ZURICH/NEW YORK (Reuters) - Credit Suisse Group AG CSGN.VX has agreed to pay at least $400 million to settle lawsuits by investors over the Swiss bank’s role in raising money for a healthcare financing company that collapsed in a $2.9 billion fraud more than a decade ago.
The settlement averts a trial in Manhattan federal court that had been scheduled to begin in two weeks. It stems from the activities of National Century Financial Enterprises Inc, which filed for bankruptcy protection in November of 2002.
Investors accused Credit Suisse of selling National Century notes and defending their creditworthiness despite knowing that the company misused investor funds, and while missing red flags that National Century co-founder and Chief Executive Lance Poulsen masterminded the fraud.
“This agreement represents a full and final settlement in respect of this noteholder litigation against Credit Suisse,” Credit Suisse said in a statement on Thursday.
Credit Suisse will pay $400 million to a group of plaintiffs that includes the state of Arizona, AllianceBernstein Holding LP (AB.N) and Allianz SE’s (ALVG.DE) Pimco unit, the plaintiffs’ lawyer, Kathy Patrick of Gibbs & Bruns, said in a phone interview.
Investors who brought the lawsuits had bought National Century notes from 1998 to 2002.
In addition to the $400 million accord with Gibbs & Bruns’ clients, Credit Suisse has also agreed to separate settlements with Lloyds TSB Bank Plc 48IY.L and MetLife Inc (MET.N).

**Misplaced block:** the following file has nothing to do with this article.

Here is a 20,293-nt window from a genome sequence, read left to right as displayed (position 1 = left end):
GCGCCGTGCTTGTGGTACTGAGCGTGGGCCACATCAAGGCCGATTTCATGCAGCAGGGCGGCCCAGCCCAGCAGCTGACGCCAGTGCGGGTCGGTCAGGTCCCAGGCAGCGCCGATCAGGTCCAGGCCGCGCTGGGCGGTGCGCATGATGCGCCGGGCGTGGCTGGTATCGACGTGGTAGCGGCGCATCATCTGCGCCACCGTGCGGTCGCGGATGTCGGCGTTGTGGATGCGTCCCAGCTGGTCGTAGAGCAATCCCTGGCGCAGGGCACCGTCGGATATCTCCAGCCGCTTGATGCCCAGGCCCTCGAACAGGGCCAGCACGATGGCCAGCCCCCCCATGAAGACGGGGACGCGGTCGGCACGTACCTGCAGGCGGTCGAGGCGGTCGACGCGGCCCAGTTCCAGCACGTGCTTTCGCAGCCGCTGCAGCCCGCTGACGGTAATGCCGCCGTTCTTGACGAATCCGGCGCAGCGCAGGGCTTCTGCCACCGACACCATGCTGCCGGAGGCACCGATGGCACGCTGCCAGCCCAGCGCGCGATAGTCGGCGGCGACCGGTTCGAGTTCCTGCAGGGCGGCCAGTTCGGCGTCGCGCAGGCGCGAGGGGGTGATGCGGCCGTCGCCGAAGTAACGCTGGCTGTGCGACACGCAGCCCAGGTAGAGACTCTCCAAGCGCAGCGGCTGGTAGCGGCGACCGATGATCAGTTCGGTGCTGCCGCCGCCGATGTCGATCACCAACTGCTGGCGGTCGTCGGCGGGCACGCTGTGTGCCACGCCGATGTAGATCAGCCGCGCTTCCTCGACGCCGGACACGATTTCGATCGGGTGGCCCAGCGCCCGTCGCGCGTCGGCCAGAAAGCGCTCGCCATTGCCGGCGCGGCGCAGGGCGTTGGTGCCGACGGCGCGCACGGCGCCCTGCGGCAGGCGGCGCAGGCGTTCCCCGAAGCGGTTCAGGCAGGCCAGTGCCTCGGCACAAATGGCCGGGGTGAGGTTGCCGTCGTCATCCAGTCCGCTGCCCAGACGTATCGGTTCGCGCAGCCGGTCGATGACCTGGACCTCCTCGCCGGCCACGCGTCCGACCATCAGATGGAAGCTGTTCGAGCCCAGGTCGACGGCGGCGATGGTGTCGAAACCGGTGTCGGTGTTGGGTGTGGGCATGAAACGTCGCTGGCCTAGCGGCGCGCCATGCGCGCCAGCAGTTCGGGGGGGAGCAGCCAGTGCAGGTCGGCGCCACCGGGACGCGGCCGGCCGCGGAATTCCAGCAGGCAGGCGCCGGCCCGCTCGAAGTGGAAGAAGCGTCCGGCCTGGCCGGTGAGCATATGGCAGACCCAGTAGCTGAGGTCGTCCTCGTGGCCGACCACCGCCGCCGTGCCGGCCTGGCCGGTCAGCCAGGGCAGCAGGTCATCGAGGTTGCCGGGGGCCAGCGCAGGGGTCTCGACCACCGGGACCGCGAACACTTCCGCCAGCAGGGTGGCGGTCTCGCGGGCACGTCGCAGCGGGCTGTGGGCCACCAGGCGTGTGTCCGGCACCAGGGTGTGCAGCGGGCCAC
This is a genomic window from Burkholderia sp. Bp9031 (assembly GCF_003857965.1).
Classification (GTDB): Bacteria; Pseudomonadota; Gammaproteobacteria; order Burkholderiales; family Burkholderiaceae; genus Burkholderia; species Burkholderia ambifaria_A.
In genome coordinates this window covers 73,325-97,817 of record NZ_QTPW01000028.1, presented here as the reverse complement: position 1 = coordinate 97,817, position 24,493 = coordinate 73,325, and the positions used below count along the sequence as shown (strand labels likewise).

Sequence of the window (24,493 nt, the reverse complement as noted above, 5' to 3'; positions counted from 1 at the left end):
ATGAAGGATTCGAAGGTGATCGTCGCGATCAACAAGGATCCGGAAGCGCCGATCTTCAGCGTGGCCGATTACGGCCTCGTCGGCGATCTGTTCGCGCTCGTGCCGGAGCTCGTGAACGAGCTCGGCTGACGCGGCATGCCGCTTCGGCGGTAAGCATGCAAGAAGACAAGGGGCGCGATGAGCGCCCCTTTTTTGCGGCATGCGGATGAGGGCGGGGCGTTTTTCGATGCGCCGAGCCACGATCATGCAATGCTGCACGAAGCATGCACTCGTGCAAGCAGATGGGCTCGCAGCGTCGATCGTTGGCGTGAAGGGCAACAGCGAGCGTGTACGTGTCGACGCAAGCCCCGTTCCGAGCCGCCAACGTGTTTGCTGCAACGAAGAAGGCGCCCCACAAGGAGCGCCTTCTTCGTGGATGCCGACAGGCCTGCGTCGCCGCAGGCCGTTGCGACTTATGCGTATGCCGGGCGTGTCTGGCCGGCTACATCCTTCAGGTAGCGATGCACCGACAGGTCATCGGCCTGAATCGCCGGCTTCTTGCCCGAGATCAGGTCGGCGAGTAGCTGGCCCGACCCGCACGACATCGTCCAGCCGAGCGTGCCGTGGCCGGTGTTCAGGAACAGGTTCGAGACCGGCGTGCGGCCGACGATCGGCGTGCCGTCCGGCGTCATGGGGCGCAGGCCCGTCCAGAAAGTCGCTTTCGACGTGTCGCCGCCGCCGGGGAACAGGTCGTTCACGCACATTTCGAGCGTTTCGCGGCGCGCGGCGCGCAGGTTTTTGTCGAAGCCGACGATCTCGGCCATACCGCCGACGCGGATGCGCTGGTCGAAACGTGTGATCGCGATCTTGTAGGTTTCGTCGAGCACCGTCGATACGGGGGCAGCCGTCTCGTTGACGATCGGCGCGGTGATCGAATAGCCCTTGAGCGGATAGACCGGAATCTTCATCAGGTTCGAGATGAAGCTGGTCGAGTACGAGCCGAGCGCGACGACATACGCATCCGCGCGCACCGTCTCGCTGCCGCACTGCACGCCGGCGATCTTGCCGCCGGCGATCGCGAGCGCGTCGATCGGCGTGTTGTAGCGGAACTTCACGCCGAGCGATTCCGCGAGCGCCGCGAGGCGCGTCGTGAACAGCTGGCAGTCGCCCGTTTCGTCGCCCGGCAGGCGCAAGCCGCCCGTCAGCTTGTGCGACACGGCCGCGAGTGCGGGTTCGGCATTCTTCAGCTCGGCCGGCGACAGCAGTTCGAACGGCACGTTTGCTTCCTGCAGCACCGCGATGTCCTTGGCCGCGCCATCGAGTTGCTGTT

Lloyds TSB spokesman Ed Petter confirmed the settlement but said its terms were confidential. MetLife spokesman Christopher Breslin said his company reached an “amicable resolution” to the case, addling it was glad “to put this issue to rest.”
Credit Suisse said the settlement will reduce its previously reported fourth-quarter net profit by 134 million Swiss francs ($141 million), to 263 million Swiss francs from 397 million.
National Century had helped finance clinics and hospitals, and bought accounts receivable with money it got through the sale of notes, including notes that Credit Suisse helped sell.
But the U.S. Department of Justice said the Dublin, Ohio-based company misused investor money, funneled corporate funds to top executives, and lied to investors to hide its fraud.
Poulsen is serving a 30-year prison term following his 2008 conviction for fraud, conspiracy and money laundering. Several other former National Century executives were also convicted of crimes.
Jury selection in the investor suit had been scheduled to begin on March 28.
Credit Suisse in January lost its bid to be tried separately from Poulsen, who is considered insolvent.
Noteholders had previously reached other settlements over the collapse, including a 2006 accord with JPMorgan Chase & Co (JPM.N).
“We have recovered $1 billion of losses for our clients, when prior settlements are taken into account,” Patrick said. “This represents nearly 80 cents on the dollar.”
The cases, all in the U.S. District Court, Southern District of New York, are Crown Cork & Seal Co et al v. Credit Suisse First Boston Corp et al, No. 12-05803; Arizona v. Credit Suisse First Boston Corp et al, No. 12-05804; City of Chandler et al v. Bank One NA et al, No. 12-05805; Lloyds TSB Bank Plc v. Bank One NA et al, No. 12-07263; and Metropolitan Life Insurance Co et al v. Bank One et al, No. 12-07264.
Reporting By Katharina Bart in Zurich and Nate Raymond in New York; Editing by Greg Mahlich, Tim Dobbyn and Carol Bishopric